The New York Times
Sun in a Bottle: The Strange History of Fusion and the Science of Wishful Thinkingby Charles Seife
With his knack for translating science into understandable, anecdotal prose and his trademark dry humor, award-winning science writer Charles Seife presents the first narrative account of the history of fusion for general readers in more than a decade. Tracing the story from its beginning into the twenty-first century, Sun in a Bottle reveals fusion's explosive… See more details below
With his knack for translating science into understandable, anecdotal prose and his trademark dry humor, award-winning science writer Charles Seife presents the first narrative account of the history of fusion for general readers in more than a decade. Tracing the story from its beginning into the twenty-first century, Sun in a Bottle reveals fusion's explosive role in some of the biggest scientific scandals of all time. Throughout this journey, he introduces us to the daring geniuses, villains, and victims of fusion science. With the giant international fusion project ITER (International Thermonuclear Experimental Reactor) now under construction, it's clear that the science of wishful thinking is as strong as ever. This book is our key to understanding why.
The New York Times
Fifty years ago scientists and futurists glowingly predicted a future in which cars would run on little fusion cells and the world would extract deuterium from the oceans for an inexhaustible supply of energy. Like all too many shining visions, fusion turned out to be a mirage. Award-winning science journalist Seife (Zero) takes a long, hard look at nuclear fusion and the failure of one scheme after another to turn it into a sustainable energy source. Many readers will remember the 1989 "cold fusion" debacle, but Seife explains why tabletop fusion isn't all that difficult to achieve. The problem, as with all fusion devices except the hydrogen bomb, is to produce more energy than the fusion process consumes. The two most promising approaches today use plasma and lasers, but again, Seife reports, scientists have been repeatedly frustrated. The United States and several other industrial nations recently agreed optimistically to sink billions of dollars into a 30-year fusion power project. Seife's approachable book should interest everyone concerned about finding alternative energy sources. (Nov. 3)Copyright © Reed Business Information, a division of Reed Elsevier Inc. All rights reserved.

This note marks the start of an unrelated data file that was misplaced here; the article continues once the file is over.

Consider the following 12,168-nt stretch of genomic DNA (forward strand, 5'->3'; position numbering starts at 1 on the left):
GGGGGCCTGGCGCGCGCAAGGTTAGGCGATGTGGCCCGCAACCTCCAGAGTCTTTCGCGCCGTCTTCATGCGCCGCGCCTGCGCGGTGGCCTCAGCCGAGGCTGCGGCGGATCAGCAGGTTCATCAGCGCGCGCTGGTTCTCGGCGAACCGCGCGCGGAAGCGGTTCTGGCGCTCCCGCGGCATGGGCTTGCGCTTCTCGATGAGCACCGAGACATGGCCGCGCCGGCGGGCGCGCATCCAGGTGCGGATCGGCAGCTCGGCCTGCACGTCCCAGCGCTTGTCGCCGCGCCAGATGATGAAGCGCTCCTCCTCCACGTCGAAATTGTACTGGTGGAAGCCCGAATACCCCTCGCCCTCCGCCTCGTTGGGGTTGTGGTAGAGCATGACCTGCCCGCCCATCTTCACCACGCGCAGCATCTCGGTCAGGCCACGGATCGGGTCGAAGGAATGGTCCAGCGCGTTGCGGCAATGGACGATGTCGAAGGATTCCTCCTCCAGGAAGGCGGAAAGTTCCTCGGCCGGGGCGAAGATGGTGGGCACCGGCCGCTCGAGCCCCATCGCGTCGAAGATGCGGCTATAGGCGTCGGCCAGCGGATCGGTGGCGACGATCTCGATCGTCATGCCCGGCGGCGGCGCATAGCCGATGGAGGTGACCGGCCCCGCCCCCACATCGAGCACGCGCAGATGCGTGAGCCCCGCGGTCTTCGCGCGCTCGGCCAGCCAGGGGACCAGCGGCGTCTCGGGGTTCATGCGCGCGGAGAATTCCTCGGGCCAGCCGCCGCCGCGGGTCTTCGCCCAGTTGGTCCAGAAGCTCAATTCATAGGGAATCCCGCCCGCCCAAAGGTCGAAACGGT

- Penguin Publishing Group
- Publication date:
- Product dimensions:
- 5.27(w) x 7.95(h) x 0.80(d)
- Age Range:
- 18 Years
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